But, it was wonderful to hear American accents again and see the relaxed, more casual style of interaction we have with each other.   The first thing I saw and heard while standing in line at customs was two JFK customs officials joking around and flirting with each other.  A younger man was pretend flirting with a middle age woman who was clearly his boss.  They didn't try to lower their voices like the British would.  They knew all the bored passengers waiting in line were listening to everything they said, but it didn't bother them.  He kept cheekily asking her to go out with him, and she kept rolling her eyes and telling him to get a life.  It was great and so American!  It felt good to be home.  It was like a big ol' glass of ice tea filled to the rim with ice!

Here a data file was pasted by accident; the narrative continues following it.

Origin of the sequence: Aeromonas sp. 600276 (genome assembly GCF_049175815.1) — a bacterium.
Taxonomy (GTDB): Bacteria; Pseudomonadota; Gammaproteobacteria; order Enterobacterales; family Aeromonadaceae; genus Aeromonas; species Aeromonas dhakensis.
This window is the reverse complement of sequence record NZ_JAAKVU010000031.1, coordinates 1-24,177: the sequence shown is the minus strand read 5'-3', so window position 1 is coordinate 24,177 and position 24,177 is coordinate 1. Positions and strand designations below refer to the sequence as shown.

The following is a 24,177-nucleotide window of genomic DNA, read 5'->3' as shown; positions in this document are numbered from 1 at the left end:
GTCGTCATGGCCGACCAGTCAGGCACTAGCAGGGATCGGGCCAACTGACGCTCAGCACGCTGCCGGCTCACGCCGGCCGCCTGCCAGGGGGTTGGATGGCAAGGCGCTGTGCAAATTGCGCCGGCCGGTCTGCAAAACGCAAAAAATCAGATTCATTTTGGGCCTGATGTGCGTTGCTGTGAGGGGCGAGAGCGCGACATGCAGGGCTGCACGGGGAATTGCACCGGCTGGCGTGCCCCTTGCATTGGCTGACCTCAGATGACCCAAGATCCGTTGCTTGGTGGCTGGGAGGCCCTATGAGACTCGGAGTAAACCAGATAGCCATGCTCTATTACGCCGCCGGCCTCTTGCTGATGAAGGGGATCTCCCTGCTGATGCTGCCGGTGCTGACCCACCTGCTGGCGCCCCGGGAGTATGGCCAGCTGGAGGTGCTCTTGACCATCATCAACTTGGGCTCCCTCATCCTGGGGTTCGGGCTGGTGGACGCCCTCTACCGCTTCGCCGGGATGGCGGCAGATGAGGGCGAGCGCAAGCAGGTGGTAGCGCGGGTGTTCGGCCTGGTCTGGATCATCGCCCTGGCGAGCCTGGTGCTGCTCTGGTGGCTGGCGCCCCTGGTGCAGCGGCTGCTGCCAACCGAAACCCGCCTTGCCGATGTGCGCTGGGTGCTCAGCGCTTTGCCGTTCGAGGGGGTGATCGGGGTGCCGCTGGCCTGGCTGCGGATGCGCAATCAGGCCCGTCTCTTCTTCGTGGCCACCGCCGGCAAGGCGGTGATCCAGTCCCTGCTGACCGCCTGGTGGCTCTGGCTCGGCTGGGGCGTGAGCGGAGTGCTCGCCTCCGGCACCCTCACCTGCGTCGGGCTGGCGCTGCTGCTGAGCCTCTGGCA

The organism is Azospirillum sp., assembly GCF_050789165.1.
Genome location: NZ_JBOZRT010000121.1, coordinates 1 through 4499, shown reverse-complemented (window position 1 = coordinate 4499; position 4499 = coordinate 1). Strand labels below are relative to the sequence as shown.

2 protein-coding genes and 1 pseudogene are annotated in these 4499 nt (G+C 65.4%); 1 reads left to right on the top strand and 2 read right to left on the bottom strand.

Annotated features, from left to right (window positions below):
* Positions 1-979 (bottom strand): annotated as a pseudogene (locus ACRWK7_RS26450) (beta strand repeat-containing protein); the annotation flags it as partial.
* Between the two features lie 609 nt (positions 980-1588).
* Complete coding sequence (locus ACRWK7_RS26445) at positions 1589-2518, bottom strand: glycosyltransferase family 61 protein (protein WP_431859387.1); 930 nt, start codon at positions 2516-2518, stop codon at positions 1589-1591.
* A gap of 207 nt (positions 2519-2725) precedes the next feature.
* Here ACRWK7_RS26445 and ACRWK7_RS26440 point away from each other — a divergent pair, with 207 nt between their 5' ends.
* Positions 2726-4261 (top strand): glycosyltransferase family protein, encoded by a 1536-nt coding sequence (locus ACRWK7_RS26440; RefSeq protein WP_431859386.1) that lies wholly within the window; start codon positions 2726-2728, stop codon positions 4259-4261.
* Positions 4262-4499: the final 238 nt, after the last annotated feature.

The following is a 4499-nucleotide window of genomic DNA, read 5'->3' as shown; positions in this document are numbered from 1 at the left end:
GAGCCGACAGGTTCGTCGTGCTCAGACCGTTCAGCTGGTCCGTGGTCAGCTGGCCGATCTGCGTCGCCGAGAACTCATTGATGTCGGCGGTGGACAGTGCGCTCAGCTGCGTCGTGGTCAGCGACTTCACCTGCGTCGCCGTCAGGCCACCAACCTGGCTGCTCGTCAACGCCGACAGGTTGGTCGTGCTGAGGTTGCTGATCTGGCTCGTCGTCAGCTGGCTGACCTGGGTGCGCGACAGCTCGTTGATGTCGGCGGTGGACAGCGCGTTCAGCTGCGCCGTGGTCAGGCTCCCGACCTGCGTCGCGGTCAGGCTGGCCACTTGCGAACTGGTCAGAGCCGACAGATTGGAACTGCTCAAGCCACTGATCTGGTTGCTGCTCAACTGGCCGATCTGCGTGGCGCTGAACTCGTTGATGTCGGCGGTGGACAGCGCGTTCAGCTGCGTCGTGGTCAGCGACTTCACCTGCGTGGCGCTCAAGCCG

Mother met me at the airport with a big ol' glass of ice tea and tons of ice.  What a treat!

Mexican food, how I've missed you!!!